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  • Video Broadcast video encoding solution

     Tim Ward updated 12 years, 4 months ago 2 Members · 5 Posts
  • Richard Cardonna

    February 10, 2009 at 12:49 am


    We are studying the possibility of transmitting some sporting events via broadband to a local tv station.

    What solution is available that would permit us to this in both standard definition and hd?

    The cost should be in the 10k or less and should include the decoder to be set up at the station.

    Your response will be greatly appreciated


    R Cardonna

  • Tim Ward

    February 10, 2009 at 4:58 pm

    $10k isn’t exactly a lot of money for that sort of thing (like $7k for an encoder). Plus, unless you have A TON of UPLOAD bandwidth (and the TV station would probably have to have more than just regular cable/DSL service), you won’t get good SD quality, and you can forget about HD. And that’s even if you’re encoding with AVC/H.264. And then you would still have to worry about whether you would actually maintain acceptable bandwidth between your location and the TV station. Instead, contact the cable company about sending the video through them. There are channels below CATV Channel 2 used for this purpose. Maybe they’d have a solution for HD as well. Also, you might check into microwave transmission to the TV station. It supports analog/digital/SD/HD. Doubt it’ll fit in your budget, but you could also check with the TV station if they have a microwave system you could use.

  • Tim Ward

    February 10, 2009 at 11:59 pm

    I did a little checking, and you should be able to accomplish IPTV encoding/decoding for under $10k. The $7k encoder I was referring to is more of a multi-format webcasting encoder. Sorry about that. BUT……you would still need A LOT OF UPLOAD BANDWIDTH for any of that to work. And that’s EXPENSIVE. Contact the cable company about the possibility of using one of their T-channels for your broadcast. I’m not sure if they could route you to the TV station, or that they would even agree to it, but it’s worth a shot. In the end, microwave is really the way to go, though.

  • Richard Cardonna

    February 12, 2009 at 4:31 am

    Thanks for the info. I checked with a solution provider and they told i could get a good image at 1.5 mbps (sd) upload. This is in the dsl range.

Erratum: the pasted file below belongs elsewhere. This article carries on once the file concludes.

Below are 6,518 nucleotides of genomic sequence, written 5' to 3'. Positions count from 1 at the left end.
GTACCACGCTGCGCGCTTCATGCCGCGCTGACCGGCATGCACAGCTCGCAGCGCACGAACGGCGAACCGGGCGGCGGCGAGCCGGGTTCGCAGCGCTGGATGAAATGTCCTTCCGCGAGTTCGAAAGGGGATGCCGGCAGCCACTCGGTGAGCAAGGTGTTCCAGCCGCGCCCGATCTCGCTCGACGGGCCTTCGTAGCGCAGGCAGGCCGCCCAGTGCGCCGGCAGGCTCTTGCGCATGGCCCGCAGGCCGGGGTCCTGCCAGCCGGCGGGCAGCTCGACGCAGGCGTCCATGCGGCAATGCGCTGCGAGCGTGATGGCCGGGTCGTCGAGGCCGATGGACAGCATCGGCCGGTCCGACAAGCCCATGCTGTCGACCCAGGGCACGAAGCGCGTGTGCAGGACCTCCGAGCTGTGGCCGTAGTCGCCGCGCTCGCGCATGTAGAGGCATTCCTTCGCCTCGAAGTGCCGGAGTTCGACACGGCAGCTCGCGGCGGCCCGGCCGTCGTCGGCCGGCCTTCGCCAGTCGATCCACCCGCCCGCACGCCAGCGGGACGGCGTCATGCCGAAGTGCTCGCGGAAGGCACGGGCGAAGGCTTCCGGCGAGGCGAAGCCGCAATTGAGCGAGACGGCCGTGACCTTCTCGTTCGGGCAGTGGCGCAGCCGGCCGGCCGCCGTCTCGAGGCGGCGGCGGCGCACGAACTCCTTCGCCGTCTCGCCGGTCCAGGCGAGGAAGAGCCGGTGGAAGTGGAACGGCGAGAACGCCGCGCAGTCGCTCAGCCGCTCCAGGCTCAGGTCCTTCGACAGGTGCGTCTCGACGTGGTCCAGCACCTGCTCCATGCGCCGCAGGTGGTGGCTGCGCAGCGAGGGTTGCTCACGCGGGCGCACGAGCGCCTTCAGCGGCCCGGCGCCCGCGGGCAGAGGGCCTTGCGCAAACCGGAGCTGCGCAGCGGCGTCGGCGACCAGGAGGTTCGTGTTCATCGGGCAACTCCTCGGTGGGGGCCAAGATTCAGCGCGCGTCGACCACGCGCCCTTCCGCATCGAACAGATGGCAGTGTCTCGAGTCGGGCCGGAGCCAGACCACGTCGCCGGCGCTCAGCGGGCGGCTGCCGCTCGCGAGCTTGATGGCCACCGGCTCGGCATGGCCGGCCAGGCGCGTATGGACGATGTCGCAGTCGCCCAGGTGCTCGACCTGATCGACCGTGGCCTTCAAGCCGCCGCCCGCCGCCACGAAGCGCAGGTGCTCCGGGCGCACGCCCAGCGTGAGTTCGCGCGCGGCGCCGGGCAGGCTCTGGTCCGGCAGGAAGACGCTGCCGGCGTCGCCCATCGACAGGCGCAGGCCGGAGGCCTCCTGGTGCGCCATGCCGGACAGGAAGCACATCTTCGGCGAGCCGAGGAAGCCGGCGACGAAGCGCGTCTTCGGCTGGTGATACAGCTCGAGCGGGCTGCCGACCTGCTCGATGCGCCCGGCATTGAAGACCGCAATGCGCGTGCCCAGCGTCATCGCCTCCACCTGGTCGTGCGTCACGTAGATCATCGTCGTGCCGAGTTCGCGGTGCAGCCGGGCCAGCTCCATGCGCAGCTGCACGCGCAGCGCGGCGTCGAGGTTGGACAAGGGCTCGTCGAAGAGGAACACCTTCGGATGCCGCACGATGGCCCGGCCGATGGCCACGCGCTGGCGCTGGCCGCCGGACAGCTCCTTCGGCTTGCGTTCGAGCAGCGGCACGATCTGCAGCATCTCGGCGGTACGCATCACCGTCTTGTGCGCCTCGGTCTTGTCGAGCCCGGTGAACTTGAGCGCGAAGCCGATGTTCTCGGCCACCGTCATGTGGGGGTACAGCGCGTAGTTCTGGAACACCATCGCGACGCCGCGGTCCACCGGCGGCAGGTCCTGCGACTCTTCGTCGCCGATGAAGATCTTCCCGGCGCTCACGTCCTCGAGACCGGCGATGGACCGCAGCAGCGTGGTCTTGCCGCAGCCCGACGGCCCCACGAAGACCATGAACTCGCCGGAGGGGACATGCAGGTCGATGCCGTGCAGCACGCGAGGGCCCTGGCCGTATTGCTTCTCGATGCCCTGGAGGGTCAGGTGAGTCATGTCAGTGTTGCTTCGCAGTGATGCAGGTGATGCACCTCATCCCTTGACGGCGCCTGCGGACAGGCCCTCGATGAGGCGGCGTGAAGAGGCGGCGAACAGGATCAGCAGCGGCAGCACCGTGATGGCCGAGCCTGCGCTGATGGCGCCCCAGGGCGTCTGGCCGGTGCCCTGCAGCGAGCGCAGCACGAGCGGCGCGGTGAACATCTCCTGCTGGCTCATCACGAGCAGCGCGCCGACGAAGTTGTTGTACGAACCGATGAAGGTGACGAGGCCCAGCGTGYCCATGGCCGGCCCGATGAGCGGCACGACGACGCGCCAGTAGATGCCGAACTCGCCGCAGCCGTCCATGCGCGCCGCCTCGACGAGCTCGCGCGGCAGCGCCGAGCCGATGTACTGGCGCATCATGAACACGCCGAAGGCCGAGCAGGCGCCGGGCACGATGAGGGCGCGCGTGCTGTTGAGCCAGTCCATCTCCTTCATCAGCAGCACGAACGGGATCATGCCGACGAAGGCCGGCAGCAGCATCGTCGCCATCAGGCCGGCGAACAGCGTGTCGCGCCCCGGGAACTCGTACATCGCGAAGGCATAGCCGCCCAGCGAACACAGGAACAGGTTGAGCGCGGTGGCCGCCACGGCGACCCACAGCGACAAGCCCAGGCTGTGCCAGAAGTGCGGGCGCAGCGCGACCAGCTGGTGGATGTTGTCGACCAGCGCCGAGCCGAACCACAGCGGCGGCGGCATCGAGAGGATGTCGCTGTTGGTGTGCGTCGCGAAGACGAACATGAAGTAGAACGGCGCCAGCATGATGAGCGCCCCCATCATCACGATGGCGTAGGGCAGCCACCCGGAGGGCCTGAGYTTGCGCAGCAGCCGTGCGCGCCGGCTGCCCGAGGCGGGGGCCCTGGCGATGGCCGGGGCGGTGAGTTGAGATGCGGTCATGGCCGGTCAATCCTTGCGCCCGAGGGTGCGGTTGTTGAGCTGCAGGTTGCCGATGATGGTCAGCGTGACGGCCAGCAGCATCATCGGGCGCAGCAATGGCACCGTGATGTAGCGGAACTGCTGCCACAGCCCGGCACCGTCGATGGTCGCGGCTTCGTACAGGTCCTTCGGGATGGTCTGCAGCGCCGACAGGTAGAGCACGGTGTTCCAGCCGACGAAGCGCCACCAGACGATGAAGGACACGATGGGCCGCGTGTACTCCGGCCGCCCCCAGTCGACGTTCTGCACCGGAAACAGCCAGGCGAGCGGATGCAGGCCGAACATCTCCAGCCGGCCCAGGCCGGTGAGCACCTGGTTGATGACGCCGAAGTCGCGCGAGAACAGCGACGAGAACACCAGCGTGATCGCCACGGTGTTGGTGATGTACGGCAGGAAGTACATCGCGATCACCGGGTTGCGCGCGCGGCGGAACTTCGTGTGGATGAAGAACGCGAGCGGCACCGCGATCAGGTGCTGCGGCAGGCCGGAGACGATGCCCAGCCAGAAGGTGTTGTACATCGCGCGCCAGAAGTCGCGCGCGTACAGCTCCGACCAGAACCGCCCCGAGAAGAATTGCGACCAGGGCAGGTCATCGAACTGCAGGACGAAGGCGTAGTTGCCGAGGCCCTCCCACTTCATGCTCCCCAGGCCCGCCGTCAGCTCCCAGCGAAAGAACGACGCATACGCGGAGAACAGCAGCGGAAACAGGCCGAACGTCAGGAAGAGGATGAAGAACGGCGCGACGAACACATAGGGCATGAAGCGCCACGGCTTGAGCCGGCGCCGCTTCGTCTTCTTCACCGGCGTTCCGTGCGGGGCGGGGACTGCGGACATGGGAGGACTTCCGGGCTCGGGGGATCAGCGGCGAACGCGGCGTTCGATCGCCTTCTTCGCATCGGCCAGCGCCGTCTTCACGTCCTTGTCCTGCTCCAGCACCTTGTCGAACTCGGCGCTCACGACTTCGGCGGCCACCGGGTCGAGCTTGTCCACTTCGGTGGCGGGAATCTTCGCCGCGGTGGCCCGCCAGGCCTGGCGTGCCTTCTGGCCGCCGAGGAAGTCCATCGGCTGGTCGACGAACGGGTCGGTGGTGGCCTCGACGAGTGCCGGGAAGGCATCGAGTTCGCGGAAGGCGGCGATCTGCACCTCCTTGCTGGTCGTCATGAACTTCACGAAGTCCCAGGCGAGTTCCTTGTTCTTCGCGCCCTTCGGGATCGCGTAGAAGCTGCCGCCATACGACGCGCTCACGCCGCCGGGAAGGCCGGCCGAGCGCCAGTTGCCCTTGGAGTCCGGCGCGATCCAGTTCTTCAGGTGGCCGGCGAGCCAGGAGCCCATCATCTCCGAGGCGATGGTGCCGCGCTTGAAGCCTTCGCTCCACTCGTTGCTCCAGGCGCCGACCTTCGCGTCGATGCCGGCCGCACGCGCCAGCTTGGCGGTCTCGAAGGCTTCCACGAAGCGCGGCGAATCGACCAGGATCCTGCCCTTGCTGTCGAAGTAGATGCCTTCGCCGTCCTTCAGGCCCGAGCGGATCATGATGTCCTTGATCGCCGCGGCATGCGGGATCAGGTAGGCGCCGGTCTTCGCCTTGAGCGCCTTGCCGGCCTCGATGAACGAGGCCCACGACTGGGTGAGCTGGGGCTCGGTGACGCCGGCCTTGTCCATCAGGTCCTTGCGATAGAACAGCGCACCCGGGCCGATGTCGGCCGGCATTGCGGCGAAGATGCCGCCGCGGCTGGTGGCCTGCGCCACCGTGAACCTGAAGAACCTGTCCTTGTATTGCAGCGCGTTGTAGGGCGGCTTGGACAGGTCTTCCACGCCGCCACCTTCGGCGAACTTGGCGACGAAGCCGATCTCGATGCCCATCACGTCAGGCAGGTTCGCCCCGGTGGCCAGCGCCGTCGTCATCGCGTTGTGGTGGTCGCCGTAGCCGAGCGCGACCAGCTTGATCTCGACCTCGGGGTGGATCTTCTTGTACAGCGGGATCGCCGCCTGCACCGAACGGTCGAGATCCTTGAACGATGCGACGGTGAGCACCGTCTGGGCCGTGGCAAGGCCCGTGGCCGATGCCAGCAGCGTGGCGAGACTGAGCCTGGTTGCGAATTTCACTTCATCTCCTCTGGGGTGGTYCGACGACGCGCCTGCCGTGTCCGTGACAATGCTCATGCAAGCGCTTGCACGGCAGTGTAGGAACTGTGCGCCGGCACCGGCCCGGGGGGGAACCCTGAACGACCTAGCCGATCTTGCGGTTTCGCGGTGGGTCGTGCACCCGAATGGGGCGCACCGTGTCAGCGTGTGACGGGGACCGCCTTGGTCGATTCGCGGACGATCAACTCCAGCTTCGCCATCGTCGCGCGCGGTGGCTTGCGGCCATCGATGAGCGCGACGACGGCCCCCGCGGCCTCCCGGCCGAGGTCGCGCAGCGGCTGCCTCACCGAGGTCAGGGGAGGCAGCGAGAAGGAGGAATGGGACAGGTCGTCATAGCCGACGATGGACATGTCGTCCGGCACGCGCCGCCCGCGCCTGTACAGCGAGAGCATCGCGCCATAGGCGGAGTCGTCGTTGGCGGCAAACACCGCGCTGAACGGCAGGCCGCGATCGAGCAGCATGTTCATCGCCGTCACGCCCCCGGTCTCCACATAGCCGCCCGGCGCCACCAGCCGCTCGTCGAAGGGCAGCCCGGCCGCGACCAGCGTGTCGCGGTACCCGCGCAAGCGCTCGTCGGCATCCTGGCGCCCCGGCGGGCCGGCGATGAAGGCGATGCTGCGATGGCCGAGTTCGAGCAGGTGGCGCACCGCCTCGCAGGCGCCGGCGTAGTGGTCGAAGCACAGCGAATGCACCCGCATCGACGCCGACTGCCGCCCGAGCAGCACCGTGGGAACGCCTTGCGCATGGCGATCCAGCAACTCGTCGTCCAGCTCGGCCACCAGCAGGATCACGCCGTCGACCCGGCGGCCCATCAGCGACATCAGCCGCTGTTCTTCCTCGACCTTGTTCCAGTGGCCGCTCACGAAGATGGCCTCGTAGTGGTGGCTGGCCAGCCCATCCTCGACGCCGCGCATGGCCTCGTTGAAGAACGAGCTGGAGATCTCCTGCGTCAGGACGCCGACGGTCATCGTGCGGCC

I will be checking with the local telephone co to see if they can configure uploads for that rate o throughput.

    There’s got to be something.


    R Cardonna

  • Tim Ward

    February 17, 2009 at 1:36 am

    [Richard Cardonna] “Thanks for the info. I checked with a solution provider and they told i could get a good image at 1.5 mbps (sd) upload. This is in the dsl range.”

    That would be with an S-DSL connection, where A-DSL is what someone would have at their house and some businesses, which would be much lower on the upload. Also keep in mind that in order to have a reliable stream, a rule of thumb is to keep the bit rate to around HALF of the connection bandwidth…meaning you’d need 3 Mb/s upload for a 1.5 Mb/s stream. As far as 1.5 Mb/s MPEG-2 being good quality…it isn’t. Look at DTV 480i sub-channels as reference. They are in the 2-4 Mb/s range using MPEG-2 encoding, and they range from “artifact city” (2 Mb/s) to decent (but not great) quality. Bear in mind that these TV stations are also using high-end (expensive) encoders for these streams. If the broadcaster will be sending your program out on their DTV channel, it will be re-compressed, further reducing the quality. MPEG-4 would be better, and a 1.5 Mb/s MPEG-4 stream may be acceptable…but you’d need about a 3 Mb/s upload connection, as well as consideration for the re-compression for DTV (if applicable). I personally wouldn’t consider this route for broadcast for another few years–when the technology will be faster/better. But you, or your client, would be the ultimate judge on what is acceptable quality.

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